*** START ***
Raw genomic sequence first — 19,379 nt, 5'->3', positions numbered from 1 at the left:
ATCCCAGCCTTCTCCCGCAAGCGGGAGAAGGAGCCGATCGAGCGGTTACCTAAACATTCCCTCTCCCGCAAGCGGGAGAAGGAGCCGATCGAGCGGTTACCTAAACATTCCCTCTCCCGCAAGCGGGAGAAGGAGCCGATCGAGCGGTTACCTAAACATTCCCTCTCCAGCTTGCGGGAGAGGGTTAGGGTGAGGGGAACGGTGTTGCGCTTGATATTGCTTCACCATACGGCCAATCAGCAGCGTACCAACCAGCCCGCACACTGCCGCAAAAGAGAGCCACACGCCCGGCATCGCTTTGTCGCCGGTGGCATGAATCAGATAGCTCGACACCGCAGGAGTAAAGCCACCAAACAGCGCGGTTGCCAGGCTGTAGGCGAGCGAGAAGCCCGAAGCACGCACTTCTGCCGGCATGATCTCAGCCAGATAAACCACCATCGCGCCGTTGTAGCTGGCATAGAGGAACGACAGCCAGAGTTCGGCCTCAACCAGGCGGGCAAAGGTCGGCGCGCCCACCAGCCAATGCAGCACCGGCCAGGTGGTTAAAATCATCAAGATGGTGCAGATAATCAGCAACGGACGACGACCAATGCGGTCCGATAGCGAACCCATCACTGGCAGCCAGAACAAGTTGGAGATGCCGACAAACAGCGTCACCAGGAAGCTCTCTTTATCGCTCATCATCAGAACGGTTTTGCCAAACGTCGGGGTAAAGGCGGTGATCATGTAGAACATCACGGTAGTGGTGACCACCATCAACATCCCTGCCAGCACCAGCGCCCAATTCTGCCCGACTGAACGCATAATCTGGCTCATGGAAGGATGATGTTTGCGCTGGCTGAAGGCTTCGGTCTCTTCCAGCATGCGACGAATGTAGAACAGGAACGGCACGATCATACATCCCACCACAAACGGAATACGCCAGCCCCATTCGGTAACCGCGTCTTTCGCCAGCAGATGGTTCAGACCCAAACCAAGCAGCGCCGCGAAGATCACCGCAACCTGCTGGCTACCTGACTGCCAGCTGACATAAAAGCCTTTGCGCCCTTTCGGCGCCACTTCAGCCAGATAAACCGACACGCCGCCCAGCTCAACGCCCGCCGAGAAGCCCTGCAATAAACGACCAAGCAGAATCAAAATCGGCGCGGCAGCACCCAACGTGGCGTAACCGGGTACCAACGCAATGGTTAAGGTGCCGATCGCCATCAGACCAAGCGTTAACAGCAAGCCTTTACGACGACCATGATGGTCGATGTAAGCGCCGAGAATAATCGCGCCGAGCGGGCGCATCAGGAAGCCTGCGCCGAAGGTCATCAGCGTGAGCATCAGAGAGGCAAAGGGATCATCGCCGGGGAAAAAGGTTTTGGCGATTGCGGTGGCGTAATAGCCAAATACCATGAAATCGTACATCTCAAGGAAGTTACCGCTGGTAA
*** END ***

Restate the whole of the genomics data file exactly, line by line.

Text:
Raw genomic sequence first — 19,379 nt, 5'->3', positions numbered from 1 at the left:
ATCCCAGCCTTCTCCCGCAAGCGGGAGAAGGAGCCGATCGAGCGGTTACCTAAACATTCCCTCTCCCGCAAGCGGGAGAAGGAGCCGATCGAGCGGTTACCTAAACATTCCCTCTCCCGCAAGCGGGAGAAGGAGCCGATCGAGCGGTTACCTAAACATTCCCTCTCCAGCTTGCGGGAGAGGGTTAGGGTGAGGGGAACGGTGTTGCGCTTGATATTGCTTCACCATACGGCCAATCAGCAGCGTACCAACCAGCCCGCACACTGCCGCAAAAGAGAGCCACACGCCCGGCATCGCTTTGTCGCCGGTGGCATGAATCAGATAGCTCGACACCGCAGGAGTAAAGCCACCAAACAGCGCGGTTGCCAGGCTGTAGGCGAGCGAGAAGCCCGAAGCACGCACTTCTGCCGGCATGATCTCAGCCAGATAAACCACCATCGCGCCGTTGTAGCTGGCATAGAGGAACGACAGCCAGAGTTCGGCCTCAACCAGGCGGGCAAAGGTCGGCGCGCCCACCAGCCAATGCAGCACCGGCCAGGTGGTTAAAATCATCAAGATGGTGCAGATAATCAGCAACGGACGACGACCAATGCGGTCCGATAGCGAACCCATCACTGGCAGCCAGAACAAGTTGGAGATGCCGACAAACAGCGTCACCAGGAAGCTCTCTTTATCGCTCATCATCAGAACGGTTTTGCCAAACGTCGGGGTAAAGGCGGTGATCATGTAGAACATCACGGTAGTGGTGACCACCATCAACATCCCTGCCAGCACCAGCGCCCAATTCTGCCCGACTGAACGCATAATCTGGCTCATGGAAGGATGATGTTTGCGCTGGCTGAAGGCTTCGGTCTCTTCCAGCATGCGACGAATGTAGAACAGGAACGGCACGATCATACATCCCACCACAAACGGAATACGCCAGCCCCATTCGGTAACCGCGTCTTTCGCCAGCAGATGGTTCAGACCCAAACCAAGCAGCGCCGCGAAGATCACCGCAACCTGCTGGCTACCTGACTGCCAGCTGACATAAAAGCCTTTGCGCCCTTTCGGCGCCACTTCAGCCAGATAAACCGACACGCCGCCCAGCTCAACGCCCGCCGAGAAGCCCTGCAATAAACGACCAAGCAGAATCAAAATCGGCGCGGCAGCACCCAACGTGGCGTAACCGGGTACCAACGCAATGGTTAAGGTGCCGATCGCCATCAGACCAAGCGTTAACAGCAAGCCTTTACGACGACCATGATGGTCGATGTAAGCGCCGAGAATAATCGCGCCGAGCGGGCGCATCAGGAAGCCTGCGCCGAAGGTCATCAGCGTGAGCATCAGAGAGGCAAAGGGATCATCGCCGGGGAAAAAGGTTTTGGCGATTGCGGTGGCGTAATAGCCAAATACCATGAAATCGTACATCTCAAGGAAGTTACCGCTGGTAA